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I guess I don't think that the windows look odd because our house is so old and I have seen them in other old houses. I do think other friends would think they are odd.
I took some pics and will post them on my website tonight
( go to the pics sections. I will have them there.
You will have to pardon the mess though! this is not a room we have done much with yet. I use it for sewing and exercising so I haven't gotten around to repairing and painting.

If I didn't have windows there I think it would look very dark in the room. So yes, I would put windows there (if i had the choice) for sure. Maybe I would have looked at various types of windows that could be placed there and chosen something different? Can't be sure tho, as I didn't do that.

I took pics of the awning windows we have in the room also. These are great for the room as we can put a bed right under them if we choose and the offer privacy, because they are so high. The wall with the big windows has a fireplace chimney there so it isn't like we could put much on that wall anyways, so at least it lets in alot of light right now, with the windows there.


    Bookmark   May 30, 2007 at 7:06PM
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We have low windows in our attic bedroom suite. They're not exactly what you're talking about, but they are very close to the floor.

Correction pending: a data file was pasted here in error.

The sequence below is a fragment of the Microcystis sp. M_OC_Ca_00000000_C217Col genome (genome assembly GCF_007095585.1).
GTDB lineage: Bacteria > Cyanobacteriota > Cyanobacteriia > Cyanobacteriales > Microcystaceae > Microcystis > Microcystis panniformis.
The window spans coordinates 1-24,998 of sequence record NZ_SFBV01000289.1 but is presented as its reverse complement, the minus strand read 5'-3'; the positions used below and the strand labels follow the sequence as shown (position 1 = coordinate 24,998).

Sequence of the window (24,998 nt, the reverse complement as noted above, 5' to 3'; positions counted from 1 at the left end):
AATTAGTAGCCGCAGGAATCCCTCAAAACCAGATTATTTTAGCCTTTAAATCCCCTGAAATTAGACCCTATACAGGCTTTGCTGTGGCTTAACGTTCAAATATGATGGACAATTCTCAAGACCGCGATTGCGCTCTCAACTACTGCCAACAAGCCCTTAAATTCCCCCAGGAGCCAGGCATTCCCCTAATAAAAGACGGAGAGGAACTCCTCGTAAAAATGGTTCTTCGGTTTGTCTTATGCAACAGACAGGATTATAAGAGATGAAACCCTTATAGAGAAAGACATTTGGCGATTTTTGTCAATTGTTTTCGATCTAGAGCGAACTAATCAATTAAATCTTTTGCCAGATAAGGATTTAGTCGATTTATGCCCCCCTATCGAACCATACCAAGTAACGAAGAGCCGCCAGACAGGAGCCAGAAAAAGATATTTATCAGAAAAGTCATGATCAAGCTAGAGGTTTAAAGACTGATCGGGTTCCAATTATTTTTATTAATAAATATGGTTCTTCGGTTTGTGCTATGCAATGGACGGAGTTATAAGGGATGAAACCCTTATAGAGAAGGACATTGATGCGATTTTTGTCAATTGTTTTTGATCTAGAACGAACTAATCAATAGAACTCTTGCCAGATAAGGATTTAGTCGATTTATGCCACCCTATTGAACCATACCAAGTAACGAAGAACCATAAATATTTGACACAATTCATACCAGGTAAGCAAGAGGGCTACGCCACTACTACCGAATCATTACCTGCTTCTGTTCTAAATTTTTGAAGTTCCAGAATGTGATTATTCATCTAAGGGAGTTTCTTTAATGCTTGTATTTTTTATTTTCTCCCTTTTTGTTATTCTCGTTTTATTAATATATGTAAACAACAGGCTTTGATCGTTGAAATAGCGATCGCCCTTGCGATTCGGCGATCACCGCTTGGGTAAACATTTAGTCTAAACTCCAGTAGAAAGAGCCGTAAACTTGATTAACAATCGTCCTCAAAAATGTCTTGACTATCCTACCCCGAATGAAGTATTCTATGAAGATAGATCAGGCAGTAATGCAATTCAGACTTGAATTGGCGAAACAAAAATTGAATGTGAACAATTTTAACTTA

Here is a link that might be useful: Our Attic Room

    Bookmark   May 30, 2007 at 8:34PM
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Windows like you are describing are quite common for your house design. I suggest you try to find copies of books describing and picturing this style in the Hudson Valley; I think in a house as old as yours choosing the right style of dormer to go with the pitch of your roof would be very important to the look. I live in mid 19th c. house in the upper Hudson Valley so I am always interested in our local houses; I would be glad to post a list of books about Hudson River architectural styles, if you'd like.

Inside, the windows will never be conventional (by modern standards that is) but will look just fine. I think you will find decorative treatments for these windows if you look for decorating books with pictures of English cottages, which often have low-ish second stories. You might find that casement windows work well for the sash design.